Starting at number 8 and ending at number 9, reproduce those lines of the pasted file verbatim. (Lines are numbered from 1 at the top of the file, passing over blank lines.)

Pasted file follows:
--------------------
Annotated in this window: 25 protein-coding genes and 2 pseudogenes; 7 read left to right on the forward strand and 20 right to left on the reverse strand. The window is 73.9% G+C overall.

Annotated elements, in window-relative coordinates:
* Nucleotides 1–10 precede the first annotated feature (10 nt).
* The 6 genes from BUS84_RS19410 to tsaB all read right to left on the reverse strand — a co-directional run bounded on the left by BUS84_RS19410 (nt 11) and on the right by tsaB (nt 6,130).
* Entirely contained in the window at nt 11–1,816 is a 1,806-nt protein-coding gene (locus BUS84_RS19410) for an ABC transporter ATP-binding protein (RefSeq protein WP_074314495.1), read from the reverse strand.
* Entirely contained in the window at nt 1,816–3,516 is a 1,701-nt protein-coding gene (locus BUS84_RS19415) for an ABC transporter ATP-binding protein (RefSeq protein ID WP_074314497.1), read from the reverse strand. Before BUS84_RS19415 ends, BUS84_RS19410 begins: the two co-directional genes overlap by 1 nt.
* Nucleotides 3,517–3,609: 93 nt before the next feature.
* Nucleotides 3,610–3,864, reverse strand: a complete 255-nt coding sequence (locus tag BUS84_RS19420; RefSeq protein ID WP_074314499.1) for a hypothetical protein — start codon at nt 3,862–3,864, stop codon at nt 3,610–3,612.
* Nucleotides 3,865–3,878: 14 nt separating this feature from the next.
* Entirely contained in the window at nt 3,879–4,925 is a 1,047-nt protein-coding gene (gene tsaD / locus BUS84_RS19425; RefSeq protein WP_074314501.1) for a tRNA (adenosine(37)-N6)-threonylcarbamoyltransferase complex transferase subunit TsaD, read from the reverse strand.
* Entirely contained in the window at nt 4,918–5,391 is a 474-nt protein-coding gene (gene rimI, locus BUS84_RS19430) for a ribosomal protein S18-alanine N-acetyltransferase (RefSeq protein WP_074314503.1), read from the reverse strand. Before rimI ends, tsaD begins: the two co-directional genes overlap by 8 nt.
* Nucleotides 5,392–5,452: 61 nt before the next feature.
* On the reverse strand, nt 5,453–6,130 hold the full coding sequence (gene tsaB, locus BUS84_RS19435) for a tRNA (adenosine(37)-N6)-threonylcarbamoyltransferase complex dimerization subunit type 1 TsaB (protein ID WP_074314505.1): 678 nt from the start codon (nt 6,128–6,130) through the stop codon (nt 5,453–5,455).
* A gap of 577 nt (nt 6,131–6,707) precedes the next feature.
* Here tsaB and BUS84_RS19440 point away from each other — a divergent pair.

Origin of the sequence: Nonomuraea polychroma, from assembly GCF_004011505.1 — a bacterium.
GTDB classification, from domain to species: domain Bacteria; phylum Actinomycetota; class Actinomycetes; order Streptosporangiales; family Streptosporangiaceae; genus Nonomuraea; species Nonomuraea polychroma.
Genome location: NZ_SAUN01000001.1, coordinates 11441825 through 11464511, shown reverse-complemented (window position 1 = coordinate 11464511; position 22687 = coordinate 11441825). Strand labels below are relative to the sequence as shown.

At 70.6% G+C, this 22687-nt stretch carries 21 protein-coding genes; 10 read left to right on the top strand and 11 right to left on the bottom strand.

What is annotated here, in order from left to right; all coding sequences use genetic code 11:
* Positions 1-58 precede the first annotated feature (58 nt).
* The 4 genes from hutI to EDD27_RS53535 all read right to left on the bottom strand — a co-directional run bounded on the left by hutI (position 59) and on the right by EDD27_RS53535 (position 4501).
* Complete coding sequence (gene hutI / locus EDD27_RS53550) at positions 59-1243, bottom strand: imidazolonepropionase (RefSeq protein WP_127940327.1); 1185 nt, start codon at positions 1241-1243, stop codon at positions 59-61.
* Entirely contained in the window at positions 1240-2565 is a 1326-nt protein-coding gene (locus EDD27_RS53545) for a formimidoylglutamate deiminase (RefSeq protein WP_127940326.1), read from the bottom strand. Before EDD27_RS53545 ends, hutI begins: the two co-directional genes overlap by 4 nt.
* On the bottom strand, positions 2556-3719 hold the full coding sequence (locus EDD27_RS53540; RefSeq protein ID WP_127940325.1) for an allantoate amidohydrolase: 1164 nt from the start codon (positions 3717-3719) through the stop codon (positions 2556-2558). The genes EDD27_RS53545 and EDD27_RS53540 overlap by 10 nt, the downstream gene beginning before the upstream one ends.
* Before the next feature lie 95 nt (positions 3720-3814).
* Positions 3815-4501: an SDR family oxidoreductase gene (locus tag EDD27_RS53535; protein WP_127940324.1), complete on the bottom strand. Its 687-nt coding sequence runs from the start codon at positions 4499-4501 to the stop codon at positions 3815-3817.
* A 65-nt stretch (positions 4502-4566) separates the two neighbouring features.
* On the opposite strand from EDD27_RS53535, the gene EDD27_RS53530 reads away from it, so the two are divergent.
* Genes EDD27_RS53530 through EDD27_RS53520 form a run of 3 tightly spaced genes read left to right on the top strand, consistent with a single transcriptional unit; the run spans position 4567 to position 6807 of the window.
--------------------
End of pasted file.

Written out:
* Nucleotides 3,610–3,864, reverse strand: a complete 255-nt coding sequence (locus tag BUS84_RS19420; RefSeq protein ID WP_074314499.1) for a hypothetical protein — start codon at nt 3,862–3,864, stop codon at nt 3,610–3,612.
* Nucleotides 3,865–3,878: 14 nt separating this feature from the next.